Cellular Senescence

Metabolic reprogramming and cancer progression

Anticancer Efficacy of Polyphenols and Their Combinations – Polyphenols are classified based on the number of phenol rings and the structural elements that bind these rings to one another. The groups include: phenolic acids, stilbenes, lignans, and flavonoids. Flavonoids, which have both antioxidant and anti-inflammatory properties, are found in fruits, vegetables, legumes, red wine, and green tea. They are subdivided into six classes: flavonols, flavones, isoflavones, flavanones, anthocyanidins, and flavanols (catechins and proanthocyanidins). Flavonols, the most ubiquitous flavonoids in foods, are generally present at relatively low concentrations. Quercetin and kaempferol are the main representatives, and their richest sources are onions, curly kale, leeks, broccoli, and blueberries.

Anti-androgenic effects of flavonols in prostate cancer – GOOD READ

Efflux (microbiology) – All microorganisms, with a few exceptions, have highly conserved DNA sequences in their genome that are transcribed and translated to efflux pumps. Efflux pumps are capable of moving a variety of different toxic compounds out of cells, such as antibiotics, heavy metals, organic pollutants, plant-produced compounds, quorum sensing signals, bacterial metabolites and neurotransmitters via active efflux, which is vital part for xenobiotic metabolism. Efflux pumps are proteinaceous transporters localized in the cytoplasmic membrane of all kinds of cells. They are active transporters, meaning that they require a source of chemical energy to perform their function.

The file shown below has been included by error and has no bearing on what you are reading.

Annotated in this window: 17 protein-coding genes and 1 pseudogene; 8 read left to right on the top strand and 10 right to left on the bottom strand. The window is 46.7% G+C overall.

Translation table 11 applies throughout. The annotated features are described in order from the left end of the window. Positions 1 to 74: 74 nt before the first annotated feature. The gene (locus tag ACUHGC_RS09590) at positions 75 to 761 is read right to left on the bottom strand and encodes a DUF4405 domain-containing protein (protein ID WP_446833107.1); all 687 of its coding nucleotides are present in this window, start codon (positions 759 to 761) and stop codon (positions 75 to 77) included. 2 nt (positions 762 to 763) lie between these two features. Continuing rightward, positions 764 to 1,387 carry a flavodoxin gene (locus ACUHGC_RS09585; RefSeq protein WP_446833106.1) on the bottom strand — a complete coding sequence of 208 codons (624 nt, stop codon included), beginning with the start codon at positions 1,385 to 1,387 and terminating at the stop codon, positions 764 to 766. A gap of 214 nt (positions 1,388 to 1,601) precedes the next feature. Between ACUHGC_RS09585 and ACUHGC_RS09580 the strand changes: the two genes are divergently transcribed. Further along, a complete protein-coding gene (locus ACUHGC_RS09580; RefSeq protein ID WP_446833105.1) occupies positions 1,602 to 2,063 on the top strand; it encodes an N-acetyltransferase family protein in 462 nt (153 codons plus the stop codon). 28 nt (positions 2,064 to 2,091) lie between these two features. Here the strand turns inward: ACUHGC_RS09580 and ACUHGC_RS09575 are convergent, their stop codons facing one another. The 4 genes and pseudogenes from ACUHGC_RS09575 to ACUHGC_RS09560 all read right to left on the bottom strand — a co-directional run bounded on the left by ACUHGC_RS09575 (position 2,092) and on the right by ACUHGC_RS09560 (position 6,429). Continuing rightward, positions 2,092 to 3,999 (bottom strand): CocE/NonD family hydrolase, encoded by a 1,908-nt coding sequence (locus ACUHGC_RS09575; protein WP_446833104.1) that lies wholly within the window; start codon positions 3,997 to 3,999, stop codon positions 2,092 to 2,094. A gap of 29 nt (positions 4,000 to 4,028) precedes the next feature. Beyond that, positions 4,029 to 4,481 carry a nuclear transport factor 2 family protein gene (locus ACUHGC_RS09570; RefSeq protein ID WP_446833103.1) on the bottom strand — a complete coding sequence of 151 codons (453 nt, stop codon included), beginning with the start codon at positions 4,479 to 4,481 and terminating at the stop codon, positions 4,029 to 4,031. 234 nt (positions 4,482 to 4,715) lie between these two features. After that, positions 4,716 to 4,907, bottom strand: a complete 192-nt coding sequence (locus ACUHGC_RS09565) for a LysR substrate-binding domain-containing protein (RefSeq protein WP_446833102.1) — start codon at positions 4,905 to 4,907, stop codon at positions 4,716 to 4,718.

Fighting Fisetin

What an incredibly tool in the hands of a skilled craftsman. The following is my unwieldy rack of tabs. As of April 07, 2020.


Sensing seriousness about senolytics

www.fightaging.comFisetin – Animal data shows fisetin to be a surprisingly effective senolytic

Forever Healthy Knowledge Base

Fisetin Senolytic Therapy

Anticancer Efficacy of Polyphenols and Their Combinations

Blocking negative effects of senescence in human skin fibroblasts with a plant extracts